A Schoolboy was yesterday convicted of bludgeoning to death 15-year-old Rebecca Aylward to win a free breakfast from his friends.
Joshua Davies,16, lured Aylward, his ex-girlfriend, to a wood where he battered her with a rugby ball-sized rock.
He was found guilty by a jury which deliberated for three days.
Cheers erupted from the victim’s family in public gallery as the verdict was read. Impassive Davies broke down.
The judge, Mr Justice Lloyd Jones, warned Davies he would be sentenced later for an “indefinite duration”.
Justice Jones agreed to Davies being identified for the first time, saying: “This is a crime in a small and closely-knit community and it is right that the public should know there has been a conviction and who has been convicted.”
After the hearing, Aylward’s family said: “The pain and horror of losing Rebecca in such horrendous circumstances cannot be put into words.
“Rebecca was killed in a senseless and barbaric act. She died at the hands of someone she loved and trusted. We will never forget what he did to her or forgive him for destroying our family.”
Baby-faced Davies was described as sadistic and obsessed with murder. He had a brief relationship with Rebecca in 2009. Her parents even saw him as a role model for the family’s younger son.
On the day of the murder, in October last year, Aylward put on a new dress in preparation for a date with Davies, thinking they would get back together.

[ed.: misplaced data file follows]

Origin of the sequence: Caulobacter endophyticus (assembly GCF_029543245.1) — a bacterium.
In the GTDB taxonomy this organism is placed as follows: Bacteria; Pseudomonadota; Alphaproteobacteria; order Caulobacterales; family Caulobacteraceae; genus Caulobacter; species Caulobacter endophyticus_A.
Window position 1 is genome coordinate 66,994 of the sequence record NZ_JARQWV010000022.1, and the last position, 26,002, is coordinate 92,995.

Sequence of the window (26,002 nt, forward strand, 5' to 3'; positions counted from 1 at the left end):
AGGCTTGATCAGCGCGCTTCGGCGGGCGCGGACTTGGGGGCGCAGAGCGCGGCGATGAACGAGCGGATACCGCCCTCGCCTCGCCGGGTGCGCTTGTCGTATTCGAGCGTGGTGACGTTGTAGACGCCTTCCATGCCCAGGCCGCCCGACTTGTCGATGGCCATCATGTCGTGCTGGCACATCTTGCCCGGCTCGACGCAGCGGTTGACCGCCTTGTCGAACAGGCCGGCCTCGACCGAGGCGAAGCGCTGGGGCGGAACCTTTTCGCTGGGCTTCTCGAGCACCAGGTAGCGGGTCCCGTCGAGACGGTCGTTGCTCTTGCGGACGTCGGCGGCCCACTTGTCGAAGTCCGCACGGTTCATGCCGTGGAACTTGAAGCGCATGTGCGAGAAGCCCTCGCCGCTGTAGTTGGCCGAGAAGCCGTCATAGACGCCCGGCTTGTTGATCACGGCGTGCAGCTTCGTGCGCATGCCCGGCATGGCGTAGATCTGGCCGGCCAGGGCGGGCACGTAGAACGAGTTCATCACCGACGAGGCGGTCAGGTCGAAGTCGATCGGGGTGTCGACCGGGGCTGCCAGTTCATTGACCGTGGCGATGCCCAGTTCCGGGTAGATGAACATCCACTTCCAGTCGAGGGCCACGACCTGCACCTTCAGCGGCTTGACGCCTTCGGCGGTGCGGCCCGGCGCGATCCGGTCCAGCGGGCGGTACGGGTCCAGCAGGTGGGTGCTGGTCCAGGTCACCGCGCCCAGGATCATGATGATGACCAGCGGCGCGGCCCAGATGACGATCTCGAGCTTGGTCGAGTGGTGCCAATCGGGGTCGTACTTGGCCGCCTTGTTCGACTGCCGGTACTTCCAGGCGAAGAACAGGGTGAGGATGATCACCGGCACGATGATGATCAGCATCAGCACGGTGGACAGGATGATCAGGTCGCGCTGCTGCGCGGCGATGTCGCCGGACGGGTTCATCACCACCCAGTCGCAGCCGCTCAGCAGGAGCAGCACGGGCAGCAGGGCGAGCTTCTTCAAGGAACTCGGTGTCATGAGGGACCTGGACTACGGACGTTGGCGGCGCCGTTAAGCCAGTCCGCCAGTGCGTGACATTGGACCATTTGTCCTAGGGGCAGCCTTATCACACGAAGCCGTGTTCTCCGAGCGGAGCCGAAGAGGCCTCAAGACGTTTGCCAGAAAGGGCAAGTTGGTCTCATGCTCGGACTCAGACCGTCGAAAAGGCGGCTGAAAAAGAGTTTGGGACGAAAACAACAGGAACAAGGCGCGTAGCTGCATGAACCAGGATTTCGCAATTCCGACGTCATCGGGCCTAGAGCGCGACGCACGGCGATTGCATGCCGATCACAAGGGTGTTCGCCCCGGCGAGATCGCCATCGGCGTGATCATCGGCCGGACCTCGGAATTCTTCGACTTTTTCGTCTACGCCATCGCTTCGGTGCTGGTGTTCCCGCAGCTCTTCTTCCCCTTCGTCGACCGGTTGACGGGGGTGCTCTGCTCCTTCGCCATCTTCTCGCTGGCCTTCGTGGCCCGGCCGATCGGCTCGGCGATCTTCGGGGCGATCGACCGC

But the whole time, Davies had been plotting her death and joking about it with friends he regularly met for breakfast in a café in the Welch village of Aberkenfig.
In a text to a friend, he asked: “What would you do if I actually did kill her?”. He got the reply: “Oh, I would buy you a free breakfast.”
Two days before the murder, Davies sent a text saying: “Don’t say anything but you may just owe me a breakfast.” His friend replied, “Best text I have ever had mate. Seriously, if it’s true I am happy to pay for a breakfast. I want all the details. You sadistic bastard.”.
After the murder, Davies told his friends: “She was facing away from me and I thought: This is it, I’m going to go for it. I tried to break her neck. She was screaming so I picked up the rock and started to hit her with it. The worst part was feeling and seeing her skull give way.’
Davies denied murder during his trial at Swansea Crown Court. He blamed it on a friend who was with him in the wood. Richard Killick, senior crown prosecutor, said: “Only the defendant truly know what motivated him to commit such an act.”